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Marafa Hamidou Yaya: An Ordinary Prisoner

Below is the introductory statement by the Minister of Communication, Issa Tchiroma Bakary, during a press conference on July 15, 2016 in Yaounde as government’s response to the opinion of the UN Working Group on Arbitrary Detention with regard to Mr. Marafa Hamidou Yaya.

“Distinguished Journalists, Ladies and Gentlemen,

 I wish you all a warm welcome to this encounter during which as I promised you, we shall be discussing an issue that recently captured public opinion at both national and international level.

The issue at hand is, as you may have noticed, the opinion issued on June 02, 2016, by the United Nations Working Group on Arbitrary Detention, at the end of its 75th session which held in April, in relation with the criminal lawsuit filed by the State of Cameroon against Mr MARAFA HAMIDOU YAYA.

 As you are certainly aware, Mr MARAFA HAMIDOU YAYA was sentenced to a 20-year term imprisonment on May 18, 2016, for intellectual complicity and embezzlement of public funds to the tune of some 29 million US Dollars ─ about 14.5 billion CFA Francs ─, a sum which was meant for the purchase of a Boeing Business Jet 2, known as BBJ-2, for the trips of the Head of State. This ruling was issued at the end of this procedure which has today become final, given that it was a verdict of the Supreme Court.

While the proceedings were underway in Cameroon, Mr MARAFA HAMIDOU YAYA reported to United Nations Working Group on Arbitrary Detention, in order to be granted the status of political prisoner rather than ordinary litigant.

Mr MARAFA opines that none of the charges levied against him within the framework of the lawsuit filed against him for the embezzlement of public funds are grounded, holding that his only crime is to have expressed his presidential ambitions.

After examining Mr MARAFA's request and received the response of the State of Cameroon to the letter of allegations on the alleged arbitrary detention of Mr MARAFA, the UN Working Group on Arbitrary Detention issued an opinion asking for his immediate release, with the possibility of a new lawsuit, on the grounds that in the opinion of the Working Group, Mr MARAFA should indeed be detained arbitrarily.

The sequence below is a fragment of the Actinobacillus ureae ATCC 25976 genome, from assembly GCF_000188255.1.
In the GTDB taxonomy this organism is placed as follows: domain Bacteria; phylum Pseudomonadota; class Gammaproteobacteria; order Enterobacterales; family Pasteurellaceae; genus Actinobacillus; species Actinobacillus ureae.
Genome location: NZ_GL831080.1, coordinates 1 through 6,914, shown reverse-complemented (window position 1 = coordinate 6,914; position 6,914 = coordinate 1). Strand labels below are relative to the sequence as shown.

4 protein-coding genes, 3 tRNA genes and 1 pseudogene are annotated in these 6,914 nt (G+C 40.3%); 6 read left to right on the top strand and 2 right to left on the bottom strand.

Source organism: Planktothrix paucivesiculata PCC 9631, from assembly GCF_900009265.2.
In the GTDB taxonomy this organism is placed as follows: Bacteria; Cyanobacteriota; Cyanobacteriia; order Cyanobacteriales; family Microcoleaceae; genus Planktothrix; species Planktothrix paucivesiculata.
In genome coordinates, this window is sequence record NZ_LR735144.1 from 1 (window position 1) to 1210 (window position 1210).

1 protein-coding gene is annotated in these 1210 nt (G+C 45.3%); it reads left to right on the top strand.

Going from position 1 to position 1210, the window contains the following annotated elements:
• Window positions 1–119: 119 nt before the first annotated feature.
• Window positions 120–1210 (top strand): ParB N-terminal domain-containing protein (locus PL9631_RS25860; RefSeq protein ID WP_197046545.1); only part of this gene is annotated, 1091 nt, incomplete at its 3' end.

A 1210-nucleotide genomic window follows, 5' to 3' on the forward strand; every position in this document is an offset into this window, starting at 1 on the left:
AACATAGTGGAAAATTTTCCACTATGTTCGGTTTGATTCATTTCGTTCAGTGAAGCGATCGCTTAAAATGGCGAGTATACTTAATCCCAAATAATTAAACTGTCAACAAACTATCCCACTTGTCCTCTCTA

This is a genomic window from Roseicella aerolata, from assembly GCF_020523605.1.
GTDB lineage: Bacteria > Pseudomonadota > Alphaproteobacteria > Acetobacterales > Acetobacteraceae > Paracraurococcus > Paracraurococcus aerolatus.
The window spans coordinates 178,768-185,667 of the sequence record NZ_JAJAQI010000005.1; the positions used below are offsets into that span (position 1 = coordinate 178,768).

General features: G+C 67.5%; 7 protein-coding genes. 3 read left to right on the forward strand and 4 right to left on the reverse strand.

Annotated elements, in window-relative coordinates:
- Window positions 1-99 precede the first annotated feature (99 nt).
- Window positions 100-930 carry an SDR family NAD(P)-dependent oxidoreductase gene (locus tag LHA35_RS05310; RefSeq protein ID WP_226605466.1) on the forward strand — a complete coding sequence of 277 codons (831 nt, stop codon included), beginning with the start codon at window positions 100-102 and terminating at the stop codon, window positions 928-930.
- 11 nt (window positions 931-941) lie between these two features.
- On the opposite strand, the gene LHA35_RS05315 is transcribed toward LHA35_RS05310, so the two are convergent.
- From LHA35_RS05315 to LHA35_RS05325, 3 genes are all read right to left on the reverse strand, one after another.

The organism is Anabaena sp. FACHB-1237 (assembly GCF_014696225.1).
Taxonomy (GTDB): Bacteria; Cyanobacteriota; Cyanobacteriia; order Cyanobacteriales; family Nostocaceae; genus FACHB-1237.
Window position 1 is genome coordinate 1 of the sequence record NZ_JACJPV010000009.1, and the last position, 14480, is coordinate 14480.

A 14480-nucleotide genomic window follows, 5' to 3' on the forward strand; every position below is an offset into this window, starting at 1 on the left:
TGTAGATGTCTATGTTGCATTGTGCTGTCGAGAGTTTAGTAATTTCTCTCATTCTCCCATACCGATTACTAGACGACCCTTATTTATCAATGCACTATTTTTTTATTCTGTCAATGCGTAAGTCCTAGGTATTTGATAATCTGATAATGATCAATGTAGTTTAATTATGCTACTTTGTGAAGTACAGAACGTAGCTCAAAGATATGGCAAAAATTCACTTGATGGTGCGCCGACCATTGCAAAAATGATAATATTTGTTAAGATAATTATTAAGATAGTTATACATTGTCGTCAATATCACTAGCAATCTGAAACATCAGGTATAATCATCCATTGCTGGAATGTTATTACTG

But allow me to utter a word on the legal status of this UN Working Group.

 The UN Working Group on Arbitrary Detention was set up in 1991 by the UN Commission on Human Rights and tasked with:

 1. Enquiring on the cases of detention imposed either arbitrarily, or in any other way that is not consistent with international norms enshrined in the Universal Declaration of Human Rights or international law instruments accepted by the States involved, provided however that no final judgment has been issued in those cases by national courts in keeping with national law;

2. Requesting and collecting, under the instruction of its procedures, information from governments and intergovernmental and non-governmental organizations, as well as information from the individuals involved, their families or their representatives;

3. Submitting comprehensive reports to the Commission during its annual session.

It should be noted that the United Nations Working Group on Arbitrary Detention is not a conventional body, that is to say an international body established by a treaty, be it a convention or a covenant and whose composition emanates from the will of State parties to the said convention or covenant.

This body is what is known in the UN terminology as a specialized body.

Besides, the Working Group is not a court, and even less, a supranational jurisdiction.

The more so, with regard to the deprivation of liberty on which it works, the United Nations Commission on Human Rights which set up this body and on behalf of which it works, has established, in its resolution No. 1997/50, that : the deprivation of liberty is not arbitrary if it results from a final decision issued by a national jurisdiction and in keeping with national legislation and international norms laid down in the Universal Declaration of human rights and international instruments accepted by the states involved.

With regard to grounds of the opinion issued by the Working Group, it stated that Mr MARAFA HAMIDOU YAYA's detention is arbitrary and that on this ground, the Cameroonian Government had the obligation to put an end to it, with the possibility of a new trial in which all the rights of the defendant will need to be fully respected if the prosecutor has valid reasons to pursue trial.

It is certainly important to note at this level, that the Working Group has clearly dismissed the requestor, that is to say, Mr MARAFA HAMIDOU YAYA, on his claim that aims to misrepresent the proceedings that led to his condemnation for embezzlement of public funds, into a political cabal against him.

Indeed, the United Nations Working Group on Arbitrary Detention said they could not conclude that the proceedings against Mr. MARAFA HAMIDOU YAYA wereinitiatedas retaliation to his political ambitions.

The Working Group went on stating that it could not speculate and that in this case, it could not follow the defendant in such allegations.

But how then is it that the Group, notwithstanding the foregoing, concludes that Mr MARAFA HAMIDOU YAYA is detained "arbitrarily"?

 The Working Group argues that Mr MARAFA would not have been entitled to a fair trial, and tables at least four reasons to evidence such allegation:

- First of all, the group holds that the prosecution was initiated late as compared to the moment when the charges levied against him would have been established;